At two subsequent lunches, I found the prices, as well as the food, service and, above all, the power-drenched ambiance as appealing as they were when I last reviewed this restaurant, in June 1998 — when, incidentally, I spotted McCain huddled with former White House National Security Adviser Brent Scowcroft. Obviously, McCain is a regular; most senators eat here fairly often, or in the senators-only private dining room across the hall.
At the time, I wrote that the Senate Dining Room “is one of those places where you don’t notice, or really care, how good or bad the food is [because] what you eat is strictly secondary to whom you see or speak to in a restaurant literally filled with some of Washington’s top power brokers.”
That’s still true, and although the food is overshadowed by the clientele, it’s almost as good as you’ll find in many of Washington’s top restaurants, and considerably cheaper to boot.
Take, for instance, the lunch I shared with Jill Kozeny, communications director for Senate Finance Committee Chairman Chuck Grassley (R-Iowa), on June 26, which was a Thursday, when the restaurant features foods from different states. This was Iowa day, so I figured that Kozeny, a native Iowan, and I, who grew up on a farm in southern Minnesota only three miles from the Iowa border, were qualified to pass judgment on the food.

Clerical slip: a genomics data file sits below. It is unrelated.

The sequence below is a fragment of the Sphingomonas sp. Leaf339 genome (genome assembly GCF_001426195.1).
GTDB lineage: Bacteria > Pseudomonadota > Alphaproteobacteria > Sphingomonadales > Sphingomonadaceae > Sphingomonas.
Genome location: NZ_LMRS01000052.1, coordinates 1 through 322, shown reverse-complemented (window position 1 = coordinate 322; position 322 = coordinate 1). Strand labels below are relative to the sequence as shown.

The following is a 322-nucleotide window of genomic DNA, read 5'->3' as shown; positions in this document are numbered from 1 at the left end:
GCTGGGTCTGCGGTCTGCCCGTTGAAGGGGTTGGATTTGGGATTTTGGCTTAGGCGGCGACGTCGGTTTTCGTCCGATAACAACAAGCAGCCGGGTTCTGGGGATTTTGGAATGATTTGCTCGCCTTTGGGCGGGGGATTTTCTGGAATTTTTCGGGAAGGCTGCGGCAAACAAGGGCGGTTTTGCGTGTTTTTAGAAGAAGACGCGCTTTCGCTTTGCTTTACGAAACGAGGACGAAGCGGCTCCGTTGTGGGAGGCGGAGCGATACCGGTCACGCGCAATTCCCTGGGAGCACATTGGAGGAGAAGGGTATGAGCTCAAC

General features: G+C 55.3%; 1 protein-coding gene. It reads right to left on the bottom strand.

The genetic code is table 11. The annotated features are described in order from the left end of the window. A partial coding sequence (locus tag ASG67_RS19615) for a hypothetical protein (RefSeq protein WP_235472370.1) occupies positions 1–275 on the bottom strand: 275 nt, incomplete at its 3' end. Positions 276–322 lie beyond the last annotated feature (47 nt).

She ordered the chicken potpie ($14.95), but it was apparently a popular choice since it was sold out by 1:30, so she settled for the glazed bacon and scallop salad with shitake mushrooms, baby carrots and plum tomatoes ($14.95). I assume the bacon came from an Iowa hog, perhaps one of those her boss raises on his farm, although the scallops obviously weren’t from the Corn State. But she was very pleased with her meal and gave it high marks.
I ordered the grilled beef medallions ($16.95), served with shitake mushroom sauce atop a bed of creamy polenta. The beef was fork-tender and cooked to medium-rare perfection, and the mushroom sauce and polenta complemented it nicely. It was a dish that deserved a unanimous vote.
One week earlier, Features Editor Jeff Dufour and I tried the Wisconsin-day menu, starting with a bowl of the famous Senate Bean Soup ($4.50) and moving on to Sheboygan-style grilled bratwurst with onions, German potato salad and sauerkraut ($12.95), meatloaf with mashed potatoes ($12.25) and an order of down-home macaroni and cheese ($3.95). It was all delicious and sure tasted like Wisconsin.